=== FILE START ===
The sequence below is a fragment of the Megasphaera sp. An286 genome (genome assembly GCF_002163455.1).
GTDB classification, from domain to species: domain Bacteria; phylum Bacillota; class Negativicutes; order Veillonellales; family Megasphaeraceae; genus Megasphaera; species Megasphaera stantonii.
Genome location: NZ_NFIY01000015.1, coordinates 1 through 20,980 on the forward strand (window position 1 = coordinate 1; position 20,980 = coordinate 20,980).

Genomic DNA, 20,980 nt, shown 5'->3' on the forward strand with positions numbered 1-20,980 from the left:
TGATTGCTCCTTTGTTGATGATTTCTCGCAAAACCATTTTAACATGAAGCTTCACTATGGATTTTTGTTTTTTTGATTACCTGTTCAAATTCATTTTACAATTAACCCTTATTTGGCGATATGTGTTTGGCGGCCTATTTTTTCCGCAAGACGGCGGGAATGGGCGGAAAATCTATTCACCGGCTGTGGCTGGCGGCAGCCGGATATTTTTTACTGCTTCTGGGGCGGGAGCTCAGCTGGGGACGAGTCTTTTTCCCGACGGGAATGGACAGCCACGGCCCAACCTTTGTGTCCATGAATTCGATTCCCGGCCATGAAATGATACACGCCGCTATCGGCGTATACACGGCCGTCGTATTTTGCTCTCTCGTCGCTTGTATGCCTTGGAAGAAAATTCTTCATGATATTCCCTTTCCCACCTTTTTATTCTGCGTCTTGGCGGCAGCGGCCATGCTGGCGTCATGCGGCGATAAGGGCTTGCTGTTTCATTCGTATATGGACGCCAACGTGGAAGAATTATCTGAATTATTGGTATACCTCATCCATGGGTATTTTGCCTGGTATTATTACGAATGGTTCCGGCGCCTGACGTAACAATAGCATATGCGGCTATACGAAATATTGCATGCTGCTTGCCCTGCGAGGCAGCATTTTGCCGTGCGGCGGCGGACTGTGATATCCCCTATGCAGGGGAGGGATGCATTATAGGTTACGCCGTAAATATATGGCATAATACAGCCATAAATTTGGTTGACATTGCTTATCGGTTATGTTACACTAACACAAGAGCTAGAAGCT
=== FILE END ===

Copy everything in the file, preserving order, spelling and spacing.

The sequence below is a fragment of the Megasphaera sp. An286 genome (genome assembly GCF_002163455.1).
GTDB classification, from domain to species: domain Bacteria; phylum Bacillota; class Negativicutes; order Veillonellales; family Megasphaeraceae; genus Megasphaera; species Megasphaera stantonii.
Genome location: NZ_NFIY01000015.1, coordinates 1 through 20,980 on the forward strand (window position 1 = coordinate 1; position 20,980 = coordinate 20,980).

Genomic DNA, 20,980 nt, shown 5'->3' on the forward strand with positions numbered 1-20,980 from the left:
TGATTGCTCCTTTGTTGATGATTTCTCGCAAAACCATTTTAACATGAAGCTTCACTATGGATTTTTGTTTTTTTGATTACCTGTTCAAATTCATTTTACAATTAACCCTTATTTGGCGATATGTGTTTGGCGGCCTATTTTTTCCGCAAGACGGCGGGAATGGGCGGAAAATCTATTCACCGGCTGTGGCTGGCGGCAGCCGGATATTTTTTACTGCTTCTGGGGCGGGAGCTCAGCTGGGGACGAGTCTTTTTCCCGACGGGAATGGACAGCCACGGCCCAACCTTTGTGTCCATGAATTCGATTCCCGGCCATGAAATGATACACGCCGCTATCGGCGTATACACGGCCGTCGTATTTTGCTCTCTCGTCGCTTGTATGCCTTGGAAGAAAATTCTTCATGATATTCCCTTTCCCACCTTTTTATTCTGCGTCTTGGCGGCAGCGGCCATGCTGGCGTCATGCGGCGATAAGGGCTTGCTGTTTCATTCGTATATGGACGCCAACGTGGAAGAATTATCTGAATTATTGGTATACCTCATCCATGGGTATTTTGCCTGGTATTATTACGAATGGTTCCGGCGCCTGACGTAACAATAGCATATGCGGCTATACGAAATATTGCATGCTGCTTGCCCTGCGAGGCAGCATTTTGCCGTGCGGCGGCGGACTGTGATATCCCCTATGCAGGGGAGGGATGCATTATAGGTTACGCCGTAAATATATGGCATAATACAGCCATAAATTTGGTTGACATTGCTTATCGGTTATGTTACACTAACACAAGAGCTAGAAGCT